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Standing On A Street Curb

Standing on a street curb one Sunday evening, I saw a pretty girl gracefully walk towards me. I couldn’t stop myself from staring at her. She stopped a few inches from me and we both waited for a taxi.

The girl was effortlessly beautiful. Her eyes were the most captivating aspect of her appearance; she had the most beautiful eyes. She was dressed simply and she had a tall and slender build like that of a model’s.

“Hello,” I said in greeting smiling at her.

“Hi,” she replied smiling back at me. Her teeth which were evenly distributed were white as snow. Her voice was also melodious and I searched my brain to try and come up with some small talk just to hear her sweet voice again. I also prayed in my heart that a taxi won’t come that way on time.

We talked for about five minutes and then I saw a taxi approaching.

“Can I have your number and can we hook-up sometime”. I didn’t quite know why I said that; I totally surprised myself.

“I don’t think that’ll be a good idea”, she replied. She brought out her left hand which had been inside the pocket of her coat while we’ve been talking and casually glanced at her wrist watch. I followed her every move and my eyes remained glued to something on her hand.

The taxi pulled-up very close to the curb after I hailed it. There was only one space left in the taxi so I left it for her– to show that I’m a gentleman. The taxi drove off and we both waved at each other. I didn’t stop staring at the taxi until it took the next turn and wasn’t visible again.

I kept standing on the street curb with a distant look on my face until I finally got a taxi. I couldn’t get the image of the ring I’d seen on her ring finger away from my head. I didn’t even ask for her name.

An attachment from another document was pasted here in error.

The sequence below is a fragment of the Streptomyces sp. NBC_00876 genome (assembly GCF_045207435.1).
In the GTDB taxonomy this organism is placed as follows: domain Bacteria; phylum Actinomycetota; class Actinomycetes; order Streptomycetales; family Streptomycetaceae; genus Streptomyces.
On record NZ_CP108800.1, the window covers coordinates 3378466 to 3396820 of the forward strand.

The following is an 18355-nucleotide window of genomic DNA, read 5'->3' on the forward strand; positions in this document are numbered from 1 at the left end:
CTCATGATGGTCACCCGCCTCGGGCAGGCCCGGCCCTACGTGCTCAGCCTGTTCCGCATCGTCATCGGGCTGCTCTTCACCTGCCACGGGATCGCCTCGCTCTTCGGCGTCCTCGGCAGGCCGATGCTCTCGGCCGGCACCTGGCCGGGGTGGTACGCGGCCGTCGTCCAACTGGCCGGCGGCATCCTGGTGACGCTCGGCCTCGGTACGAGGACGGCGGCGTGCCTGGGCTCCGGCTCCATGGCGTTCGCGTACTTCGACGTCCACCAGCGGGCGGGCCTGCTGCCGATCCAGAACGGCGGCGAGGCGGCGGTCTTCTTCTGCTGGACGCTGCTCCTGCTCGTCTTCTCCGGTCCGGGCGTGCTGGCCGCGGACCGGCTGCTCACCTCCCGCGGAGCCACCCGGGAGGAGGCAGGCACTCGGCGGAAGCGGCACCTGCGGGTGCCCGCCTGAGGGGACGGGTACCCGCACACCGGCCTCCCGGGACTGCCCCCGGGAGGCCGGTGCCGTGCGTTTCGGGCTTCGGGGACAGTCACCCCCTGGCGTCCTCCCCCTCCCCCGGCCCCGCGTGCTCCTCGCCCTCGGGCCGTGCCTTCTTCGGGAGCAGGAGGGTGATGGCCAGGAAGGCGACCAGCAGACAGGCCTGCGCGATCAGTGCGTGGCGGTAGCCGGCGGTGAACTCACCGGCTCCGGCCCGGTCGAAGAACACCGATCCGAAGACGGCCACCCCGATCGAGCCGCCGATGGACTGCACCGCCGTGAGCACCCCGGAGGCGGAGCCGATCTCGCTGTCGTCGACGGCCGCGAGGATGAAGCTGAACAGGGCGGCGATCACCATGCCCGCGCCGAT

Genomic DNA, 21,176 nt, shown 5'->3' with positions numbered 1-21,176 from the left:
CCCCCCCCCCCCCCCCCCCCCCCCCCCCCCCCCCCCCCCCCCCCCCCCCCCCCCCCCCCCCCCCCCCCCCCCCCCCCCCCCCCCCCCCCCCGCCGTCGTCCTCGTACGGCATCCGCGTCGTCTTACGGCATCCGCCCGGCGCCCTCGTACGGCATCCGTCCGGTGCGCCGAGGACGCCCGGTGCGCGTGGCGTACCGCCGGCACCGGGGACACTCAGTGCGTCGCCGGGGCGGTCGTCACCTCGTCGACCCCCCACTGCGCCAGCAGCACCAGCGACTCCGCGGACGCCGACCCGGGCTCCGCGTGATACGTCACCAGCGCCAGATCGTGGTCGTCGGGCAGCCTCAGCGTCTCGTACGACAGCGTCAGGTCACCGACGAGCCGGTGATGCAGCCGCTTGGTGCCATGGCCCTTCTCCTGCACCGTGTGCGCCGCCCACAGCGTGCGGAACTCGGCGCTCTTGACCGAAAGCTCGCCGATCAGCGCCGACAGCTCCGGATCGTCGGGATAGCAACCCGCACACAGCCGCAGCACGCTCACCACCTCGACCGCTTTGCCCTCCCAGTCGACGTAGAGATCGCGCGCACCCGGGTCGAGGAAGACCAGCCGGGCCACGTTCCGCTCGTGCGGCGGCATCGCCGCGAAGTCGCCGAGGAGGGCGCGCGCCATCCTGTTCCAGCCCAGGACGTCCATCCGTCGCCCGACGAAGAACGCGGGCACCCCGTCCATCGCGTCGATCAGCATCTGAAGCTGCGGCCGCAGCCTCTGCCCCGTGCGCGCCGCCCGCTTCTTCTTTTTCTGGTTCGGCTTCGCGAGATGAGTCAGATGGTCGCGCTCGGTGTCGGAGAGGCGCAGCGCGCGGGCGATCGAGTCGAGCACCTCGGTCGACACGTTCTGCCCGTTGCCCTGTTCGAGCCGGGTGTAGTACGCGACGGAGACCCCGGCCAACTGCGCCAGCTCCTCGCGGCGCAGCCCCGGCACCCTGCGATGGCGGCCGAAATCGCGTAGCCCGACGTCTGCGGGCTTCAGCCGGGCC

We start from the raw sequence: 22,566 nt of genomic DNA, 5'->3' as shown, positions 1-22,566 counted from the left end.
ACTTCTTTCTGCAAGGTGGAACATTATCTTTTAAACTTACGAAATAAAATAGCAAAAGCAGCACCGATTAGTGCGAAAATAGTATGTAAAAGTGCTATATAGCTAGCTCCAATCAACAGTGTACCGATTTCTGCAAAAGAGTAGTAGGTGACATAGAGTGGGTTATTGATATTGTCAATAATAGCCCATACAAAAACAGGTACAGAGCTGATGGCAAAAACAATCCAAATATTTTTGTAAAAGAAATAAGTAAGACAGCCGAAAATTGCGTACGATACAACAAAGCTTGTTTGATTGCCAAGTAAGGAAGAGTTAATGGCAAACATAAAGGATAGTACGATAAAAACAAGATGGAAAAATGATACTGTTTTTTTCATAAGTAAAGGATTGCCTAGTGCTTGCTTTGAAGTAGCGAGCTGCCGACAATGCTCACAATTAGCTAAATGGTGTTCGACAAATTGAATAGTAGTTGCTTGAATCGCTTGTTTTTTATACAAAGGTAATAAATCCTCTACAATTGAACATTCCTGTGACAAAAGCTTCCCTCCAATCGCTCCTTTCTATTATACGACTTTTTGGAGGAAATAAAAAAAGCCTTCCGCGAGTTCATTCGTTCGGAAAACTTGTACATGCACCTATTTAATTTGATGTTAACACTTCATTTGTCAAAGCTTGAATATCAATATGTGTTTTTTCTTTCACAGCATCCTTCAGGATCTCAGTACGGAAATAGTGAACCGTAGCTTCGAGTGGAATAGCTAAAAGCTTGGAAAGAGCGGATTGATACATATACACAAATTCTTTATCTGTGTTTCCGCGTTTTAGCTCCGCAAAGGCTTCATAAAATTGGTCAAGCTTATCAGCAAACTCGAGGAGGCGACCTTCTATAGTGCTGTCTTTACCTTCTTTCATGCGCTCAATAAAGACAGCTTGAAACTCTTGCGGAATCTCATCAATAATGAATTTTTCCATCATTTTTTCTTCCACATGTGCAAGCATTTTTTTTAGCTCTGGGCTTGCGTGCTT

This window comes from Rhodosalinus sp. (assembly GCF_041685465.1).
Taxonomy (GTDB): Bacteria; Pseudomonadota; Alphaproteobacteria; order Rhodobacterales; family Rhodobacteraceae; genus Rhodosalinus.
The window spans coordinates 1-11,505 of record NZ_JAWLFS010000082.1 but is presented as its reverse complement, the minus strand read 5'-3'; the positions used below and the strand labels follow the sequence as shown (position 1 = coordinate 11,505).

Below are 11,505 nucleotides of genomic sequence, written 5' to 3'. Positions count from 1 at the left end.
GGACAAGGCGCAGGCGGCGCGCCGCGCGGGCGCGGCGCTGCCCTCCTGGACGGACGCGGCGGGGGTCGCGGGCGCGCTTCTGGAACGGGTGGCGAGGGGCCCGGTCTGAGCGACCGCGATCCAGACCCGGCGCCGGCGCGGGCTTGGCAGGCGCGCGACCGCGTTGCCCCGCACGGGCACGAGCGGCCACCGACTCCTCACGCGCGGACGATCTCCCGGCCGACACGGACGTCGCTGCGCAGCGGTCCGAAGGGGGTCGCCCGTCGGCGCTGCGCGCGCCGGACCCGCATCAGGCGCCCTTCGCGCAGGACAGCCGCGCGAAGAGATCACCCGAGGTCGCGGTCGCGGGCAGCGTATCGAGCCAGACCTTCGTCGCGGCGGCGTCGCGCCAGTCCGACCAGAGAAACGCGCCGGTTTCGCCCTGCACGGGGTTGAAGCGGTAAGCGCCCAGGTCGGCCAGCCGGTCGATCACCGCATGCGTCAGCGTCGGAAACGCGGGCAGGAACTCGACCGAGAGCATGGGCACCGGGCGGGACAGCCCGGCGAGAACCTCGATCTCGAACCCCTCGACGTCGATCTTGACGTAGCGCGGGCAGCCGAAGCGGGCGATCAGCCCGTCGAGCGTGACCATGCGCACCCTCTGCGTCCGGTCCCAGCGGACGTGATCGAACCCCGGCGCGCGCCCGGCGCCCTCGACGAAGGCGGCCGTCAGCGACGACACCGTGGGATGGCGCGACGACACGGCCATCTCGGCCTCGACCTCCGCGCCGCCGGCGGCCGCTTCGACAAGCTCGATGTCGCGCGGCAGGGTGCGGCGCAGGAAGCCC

ADEWUYI

 

 

 

September Four

Once upon a September on precisely the fourth day around 7AM, at the General Hospital Bauchi, Bauchi state, a tall black boy – although he wasn’t tall yet – was born into the family of Mr and Mrs Olaniyi Oke. They named him ADEWUYI OLATUNDE AYOBAMI ISHOLA.

bday 2

Every year since then on September 4, Adewuyi celebrates his birthday. Adewuyi could really use a wish before the day ends.

ADEWUYI

 

Just A Few Questions

I love the country music genre and I was influenced by my dad while I was younger because he always plays country music. He particularly loved Don Williams and John Denver.

clay Clay Walker

‘Just a few Questions’ is a song by Clay Walker and a part of the second verse endeared me to the track. It goes thus:

“An’ why did my cousin have to die in that crash? A good kid , only seventeen, I still wonder ’bout that. It seems unfair to me, some get the chance to chase their dreams. An’ some don’t. But what do I know.” 

I was having a conversation with my neighbor sometime last month when he told me about a corper who was killed in his hometown. The corper had come home to spend sometime with his family and three guys attacked their house and shot the corper in cold blood. He was just twenty three and was full of life.

There are a lot of couples who have been married for many years who are still without children but a lot of people who don’t deserve to be parents have a lot of kids that they don’t take care of.

A lot of people who could have contributesd to the development of the world die prematurely but the ones with no dreams live for many years. Death is unpredictable and unmerciful; it is not something you can easily prepare for. The only way to prepare for it is to live a Godly life.

Just like Clay Walker, I don’t mean to second guess God or criticise what I don’t understand; these are just a few questions I have.

 

ADEWUYI